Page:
Dog Breeding Genetics : Expression of Genetic Traits

What will those puppies look like ? Tell me what I need to know ! Ok… Sure… You see we might indeed use the term “genetic lottery”, however, you don’t want to rely on a crystal ball here ! You can be very accurate,
especially if you have a good understanding of the following concept : Expression of Genetic Traits. That’s what today’s episode is all about. So let’s dig into this. Hello everyone ! I’m Dr E and on this channel,
I share with you what I know on management of kennels and catteries. If you are new here, and you want to improve
your knowledge and your skills in this field, consider subscribing. And right now guys, we are on a journey, a genetic journey to be exact because this video is part of my “Genetics Masterclass for dog breeders”. So during those short presentations, I will
teach you the basics you need to know before starting working on your breeding program. So today we are talking about the expression
of genetic traits. And I’m going to cover 4 things that you absolutely
need to know here. Genetics comes with a lot of definitions,
its own lingo that you need to master, to fully grasp the meaning of this science. And to my point, here is an example we talked
about in our previous video: PHENOTYPE and GENOTYPE. A PHENOTYPE is an individual’s observable TRAITS, such as height, eye color, blood type. The genetic contribution to the PHENOTYPE
is called the GENOTYPE. “Traits”, simply put, are what you can observe
on an individual. Like the color of the coat, the height, the
morphology. Characteristics that you can indeed appreciate
and evaluate. That’s what you focus on when you are in charge
of a dog breeding program. You want to obtain them, you want to improve
them. Because again, this is how you will reach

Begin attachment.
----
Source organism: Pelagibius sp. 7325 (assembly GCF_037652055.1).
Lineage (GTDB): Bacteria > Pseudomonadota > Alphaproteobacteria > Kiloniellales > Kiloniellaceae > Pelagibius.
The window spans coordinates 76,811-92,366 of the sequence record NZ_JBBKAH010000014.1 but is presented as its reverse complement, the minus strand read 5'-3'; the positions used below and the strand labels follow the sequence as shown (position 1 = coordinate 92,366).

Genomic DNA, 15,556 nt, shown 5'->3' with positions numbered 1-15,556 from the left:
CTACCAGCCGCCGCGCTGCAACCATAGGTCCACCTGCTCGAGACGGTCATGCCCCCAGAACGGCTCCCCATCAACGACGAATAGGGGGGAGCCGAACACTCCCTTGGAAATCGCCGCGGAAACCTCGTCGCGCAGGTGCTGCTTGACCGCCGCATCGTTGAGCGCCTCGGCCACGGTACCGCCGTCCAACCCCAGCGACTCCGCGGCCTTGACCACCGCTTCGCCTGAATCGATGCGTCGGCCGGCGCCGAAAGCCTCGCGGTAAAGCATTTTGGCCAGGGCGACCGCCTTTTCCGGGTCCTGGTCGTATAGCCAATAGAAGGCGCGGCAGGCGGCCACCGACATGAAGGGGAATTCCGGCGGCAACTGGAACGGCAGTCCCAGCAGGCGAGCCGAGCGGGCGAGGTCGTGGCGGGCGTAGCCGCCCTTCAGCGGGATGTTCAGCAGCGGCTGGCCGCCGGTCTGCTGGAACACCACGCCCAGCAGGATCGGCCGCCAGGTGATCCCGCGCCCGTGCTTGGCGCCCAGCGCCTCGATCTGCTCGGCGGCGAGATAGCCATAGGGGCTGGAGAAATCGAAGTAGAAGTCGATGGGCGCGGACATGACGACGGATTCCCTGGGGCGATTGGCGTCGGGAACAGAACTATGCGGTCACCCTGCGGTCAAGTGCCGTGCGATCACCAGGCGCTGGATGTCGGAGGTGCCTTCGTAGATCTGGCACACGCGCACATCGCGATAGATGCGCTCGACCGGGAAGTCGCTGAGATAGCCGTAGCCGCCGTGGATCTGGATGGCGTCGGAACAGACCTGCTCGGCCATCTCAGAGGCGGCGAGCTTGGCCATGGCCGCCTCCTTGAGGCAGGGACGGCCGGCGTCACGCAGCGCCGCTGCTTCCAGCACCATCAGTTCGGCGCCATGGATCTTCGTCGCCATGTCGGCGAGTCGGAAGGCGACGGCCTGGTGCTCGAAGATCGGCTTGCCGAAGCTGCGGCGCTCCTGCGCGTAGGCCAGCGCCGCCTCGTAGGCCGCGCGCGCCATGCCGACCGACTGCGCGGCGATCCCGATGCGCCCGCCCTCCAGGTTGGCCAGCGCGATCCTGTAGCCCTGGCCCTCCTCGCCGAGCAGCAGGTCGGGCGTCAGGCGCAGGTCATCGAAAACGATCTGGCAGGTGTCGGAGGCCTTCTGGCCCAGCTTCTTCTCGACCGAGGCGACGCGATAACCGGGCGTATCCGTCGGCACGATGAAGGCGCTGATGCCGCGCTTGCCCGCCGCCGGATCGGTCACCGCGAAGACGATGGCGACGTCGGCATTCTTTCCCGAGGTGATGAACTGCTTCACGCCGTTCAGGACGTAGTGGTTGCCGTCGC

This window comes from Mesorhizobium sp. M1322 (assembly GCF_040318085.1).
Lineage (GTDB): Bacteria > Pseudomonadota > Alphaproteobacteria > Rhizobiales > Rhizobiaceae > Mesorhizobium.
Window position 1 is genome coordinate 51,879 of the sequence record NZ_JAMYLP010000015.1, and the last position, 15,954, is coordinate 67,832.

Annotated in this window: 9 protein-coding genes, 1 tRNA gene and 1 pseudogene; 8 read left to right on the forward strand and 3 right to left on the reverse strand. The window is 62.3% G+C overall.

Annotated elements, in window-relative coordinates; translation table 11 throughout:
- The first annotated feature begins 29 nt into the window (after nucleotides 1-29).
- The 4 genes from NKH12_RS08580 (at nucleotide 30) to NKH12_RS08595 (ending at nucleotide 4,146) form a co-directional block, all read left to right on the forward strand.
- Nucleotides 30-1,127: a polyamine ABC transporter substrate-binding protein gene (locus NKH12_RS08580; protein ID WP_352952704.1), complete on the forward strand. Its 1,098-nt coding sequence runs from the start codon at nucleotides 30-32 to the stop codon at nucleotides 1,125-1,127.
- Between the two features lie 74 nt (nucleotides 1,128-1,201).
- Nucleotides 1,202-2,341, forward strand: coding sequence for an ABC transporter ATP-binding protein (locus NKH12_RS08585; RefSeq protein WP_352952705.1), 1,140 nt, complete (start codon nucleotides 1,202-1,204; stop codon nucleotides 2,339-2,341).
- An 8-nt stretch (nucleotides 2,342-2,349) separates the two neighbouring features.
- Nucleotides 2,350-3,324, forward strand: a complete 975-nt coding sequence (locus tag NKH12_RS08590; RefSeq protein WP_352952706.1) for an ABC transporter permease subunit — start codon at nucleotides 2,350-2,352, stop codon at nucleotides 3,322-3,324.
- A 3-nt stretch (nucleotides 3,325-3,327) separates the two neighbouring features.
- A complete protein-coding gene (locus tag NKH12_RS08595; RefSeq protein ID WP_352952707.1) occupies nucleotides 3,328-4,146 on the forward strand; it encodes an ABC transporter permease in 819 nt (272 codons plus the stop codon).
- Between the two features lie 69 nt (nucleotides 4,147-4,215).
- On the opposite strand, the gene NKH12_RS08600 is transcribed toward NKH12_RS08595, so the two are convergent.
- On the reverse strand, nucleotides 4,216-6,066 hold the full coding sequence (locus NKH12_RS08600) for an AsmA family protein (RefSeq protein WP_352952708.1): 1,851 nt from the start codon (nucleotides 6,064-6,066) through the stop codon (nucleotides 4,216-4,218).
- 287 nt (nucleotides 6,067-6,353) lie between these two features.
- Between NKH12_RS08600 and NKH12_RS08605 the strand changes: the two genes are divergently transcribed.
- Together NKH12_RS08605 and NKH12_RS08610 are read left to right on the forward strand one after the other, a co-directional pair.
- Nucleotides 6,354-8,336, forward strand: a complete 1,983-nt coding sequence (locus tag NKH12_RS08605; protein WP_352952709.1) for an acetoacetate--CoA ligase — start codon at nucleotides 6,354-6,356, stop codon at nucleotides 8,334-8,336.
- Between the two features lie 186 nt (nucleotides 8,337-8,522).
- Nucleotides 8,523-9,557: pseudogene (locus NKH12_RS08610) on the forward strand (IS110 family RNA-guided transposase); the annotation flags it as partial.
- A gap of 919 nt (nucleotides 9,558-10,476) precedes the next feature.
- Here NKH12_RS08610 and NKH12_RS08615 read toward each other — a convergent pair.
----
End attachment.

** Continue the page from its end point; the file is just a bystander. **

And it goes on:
your WHY. Those traits are, to some extent, influenced
by the genetic material our dogs have inside their cells. All traits are not made equal though. Time to deep-dive into this concept ! Your
breeding selection program is all about your WHY. I already told you that ! Well, time to put
this into practice ! Here is what you need to do in real life. Grab a notepad ! Yes, you heard me right ! Grab
a notepad and a pen because I want you to do a preliminary exercise. So now, write down on the notepad I asked
you to grab those traits you want to select your dogs for in your breeding program. You can pause the video while you are doing
that, I’m not going anywhere, I can promise you that ! Ok now when you are done writing,
I want you to take the page out of the notepad and put it next to a blank one. Because we are now going to split those traits
into 2 categories. The ones that are said to be qualitative. Versus the ones that are said to be quantitative. A QUALITATIVE TRAIT defines a quality. That means that the different phenotypes you
will observe will fall into different categories. Let me give you a few examples here. Color of the coat. Color of the eyes. Type of coat, if it is smooth, rough, curly. On the other hand, a QUANTITATIVE TRAIT is
something that can be measured. In fact anything that can be measured will
fall into this category. Again, few examples here. Height. Weight. Age. Those 2 different types of genetic traits
have what we call different types of genetic determinism. They are influenced in a different way by
genetics. For the purpose of this video, we will only
focus here on qualitative traits. Hey don’t you worry, I’ll definitely shoot
a video on the quantitative ones as well. So stay tuned to this channel if you don’t
want to miss it. So now let’s see how those qualitative traits
are transmitted. Qualitative traits are often called monogenic. Because typically only one gene is involved in it. Quick question for you guys : what is a gene ? Do you have a clear definition of what this is ? So let’s take a given chromosome inside
the dog’s genome. To keep it super simple, a gene is a DNA sequence
that is located on a very precise location inside the genome. And we call this locus if you want to use
fancy terms ! A given gene is therefore located at a given position on a given chromosome. It is not moving around. It stays on this chromosome it is meant to
be on in the dog. In dogs, in all mammals by the way, chromosomes
always come by pairs. Which means, that for one given gene, in a
dog, you will always have two copies of this gene. Those 2 copies they can be the same. Or they can be different. Because there are indeed different versions
of a gene, born from mutations happening in the species. Those different versions, we call them ALLELES. That is a very important term for you guys
to remember because this one, I can guarantee you, comes back all the time in discussions
around genetics. An allele represents a version of a gene. And for a given gene you can have multiple